In addition to faster growth rates, the churches with an online campus also had higher overall baptism ratios (number of baptisms per 100 people in average attendance) than churches without online services; the ratios were 6.9 and 5.4, respectively.
This was surprising to me. Baptism ratios have declined over the last two years, and I had wondered whether this was due, in part, to increasing online worship. But this does not appear to be the case.
Age of Lead Minister
Not so surprising was that lead ministers of churches with an Internet campus tended to be younger. Among the five largest size categories, the average age of ministers was 49.8, or 1.4 years younger than the lead ministers of churches in those same categories that don’t offer online services. (By the way, ministers of very small churches with an Internet campus bucked that trend by being older than their non-Internet counterparts.)
Average Total Giving
Total annual giving was stronger at churches without an Internet campus in four of the six church categories. Only emerging megachurches and small churches with an online campus had better average total giving than those churches without it.
The churches without an Internet campus gave 24 percent more in total offerings on average in 2018 than churches with an online campus. The average worship attendee of a church with no Internet worship gave $38.63 weekly, vs. $35.96 in giving for persons at churches with an online campus.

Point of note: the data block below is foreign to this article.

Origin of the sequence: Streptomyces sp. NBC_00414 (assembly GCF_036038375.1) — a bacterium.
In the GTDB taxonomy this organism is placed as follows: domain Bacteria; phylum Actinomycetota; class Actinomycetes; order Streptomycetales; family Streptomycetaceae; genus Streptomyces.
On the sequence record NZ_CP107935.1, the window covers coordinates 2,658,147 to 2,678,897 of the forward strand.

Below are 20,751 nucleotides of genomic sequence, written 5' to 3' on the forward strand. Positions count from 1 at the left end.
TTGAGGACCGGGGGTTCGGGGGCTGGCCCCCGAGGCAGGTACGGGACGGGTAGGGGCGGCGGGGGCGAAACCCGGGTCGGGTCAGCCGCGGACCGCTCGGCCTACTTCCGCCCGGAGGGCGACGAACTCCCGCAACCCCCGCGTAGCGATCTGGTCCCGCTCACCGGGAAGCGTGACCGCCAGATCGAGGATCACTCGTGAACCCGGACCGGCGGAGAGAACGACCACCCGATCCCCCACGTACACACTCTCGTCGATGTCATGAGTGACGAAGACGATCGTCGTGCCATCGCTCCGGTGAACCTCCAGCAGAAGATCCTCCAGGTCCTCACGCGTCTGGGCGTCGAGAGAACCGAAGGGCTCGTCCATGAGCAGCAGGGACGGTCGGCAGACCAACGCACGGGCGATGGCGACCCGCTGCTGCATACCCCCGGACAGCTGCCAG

This giving gap leads me to conclude many online worshippers are consuming but not necessarily contributing to the church.
Why Do Churches Have an Online Campus?
For the first time this year, our annual survey asked churches to identify their most important reason for offering an Internet campus. Here were the choices (and respondents could also provide an open-ended answer): (1) evangelism/outreach; (2) discipleship; (3) connectivity (help church family stay connected when working, sick, or traveling); (4) multisite strategy; (5) increase our revenue/giving stream.
The predominant response among all church sizes was “connectivity” (54 percent). Churches saw their online campus as a tool to help existing members stay connected to the life of the church, even when they couldn’t physically be present.
The second most commonly cited reason was “evangelism/outreach” (35 percent). Of the remaining choices, 5 percent of the churches said “discipleship” was the primary motivating factor for having an Internet campus, while 3 percent said it was part of their multisite strategy. (No church listed increasing revenue as the primary reason.)
What’s next? . . . I wish I knew! As technology continues to improve, and as more online platforms become available, the accessibility and opportunity to broadcast worship services online increases for churches of all sizes. Some churches are exploring how to design online small group Bible studies to create a “next step” for their online worshippers. Some churches are hiring ministers to care for online attendees as they interact with them and pray for them through online posts. Some churches are trying to encourage online viewers to find a local church to attend. The range of possibilities continues to grow as churches look for new and creative ways to communicate the gospel to reach the lost.
Kent E. Fillinger serves as president of 3:STRANDS Consulting, Indianapolis, Indiana, and regional vice president (Ohio, Pennsylvania, Michigan) with Christian Financial Resources.